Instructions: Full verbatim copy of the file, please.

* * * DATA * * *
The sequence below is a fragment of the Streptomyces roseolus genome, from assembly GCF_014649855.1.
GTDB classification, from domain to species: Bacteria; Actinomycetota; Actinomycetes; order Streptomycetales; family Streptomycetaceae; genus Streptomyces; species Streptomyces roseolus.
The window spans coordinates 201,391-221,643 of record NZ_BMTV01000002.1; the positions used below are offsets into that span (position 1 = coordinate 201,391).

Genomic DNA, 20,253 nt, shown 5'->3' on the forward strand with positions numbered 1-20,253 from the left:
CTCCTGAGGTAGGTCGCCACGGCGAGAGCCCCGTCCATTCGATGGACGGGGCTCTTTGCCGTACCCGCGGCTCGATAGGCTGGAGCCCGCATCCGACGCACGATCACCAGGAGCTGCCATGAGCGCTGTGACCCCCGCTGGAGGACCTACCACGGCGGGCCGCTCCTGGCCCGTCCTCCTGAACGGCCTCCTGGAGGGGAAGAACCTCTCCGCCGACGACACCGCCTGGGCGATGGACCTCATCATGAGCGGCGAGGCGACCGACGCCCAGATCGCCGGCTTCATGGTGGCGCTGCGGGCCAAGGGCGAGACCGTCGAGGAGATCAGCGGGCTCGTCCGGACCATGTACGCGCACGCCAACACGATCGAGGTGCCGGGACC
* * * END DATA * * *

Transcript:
The sequence below is a fragment of the Streptomyces roseolus genome, from assembly GCF_014649855.1.
GTDB classification, from domain to species: Bacteria; Actinomycetota; Actinomycetes; order Streptomycetales; family Streptomycetaceae; genus Streptomyces; species Streptomyces roseolus.
The window spans coordinates 201,391-221,643 of record NZ_BMTV01000002.1; the positions used below are offsets into that span (position 1 = coordinate 201,391).

Genomic DNA, 20,253 nt, shown 5'->3' on the forward strand with positions numbered 1-20,253 from the left:
CTCCTGAGGTAGGTCGCCACGGCGAGAGCCCCGTCCATTCGATGGACGGGGCTCTTTGCCGTACCCGCGGCTCGATAGGCTGGAGCCCGCATCCGACGCACGATCACCAGGAGCTGCCATGAGCGCTGTGACCCCCGCTGGAGGACCTACCACGGCGGGCCGCTCCTGGCCCGTCCTCCTGAACGGCCTCCTGGAGGGGAAGAACCTCTCCGCCGACGACACCGCCTGGGCGATGGACCTCATCATGAGCGGCGAGGCGACCGACGCCCAGATCGCCGGCTTCATGGTGGCGCTGCGGGCCAAGGGCGAGACCGTCGAGGAGATCAGCGGGCTCGTCCGGACCATGTACGCGCACGCCAACACGATCGAGGTGCCGGGACC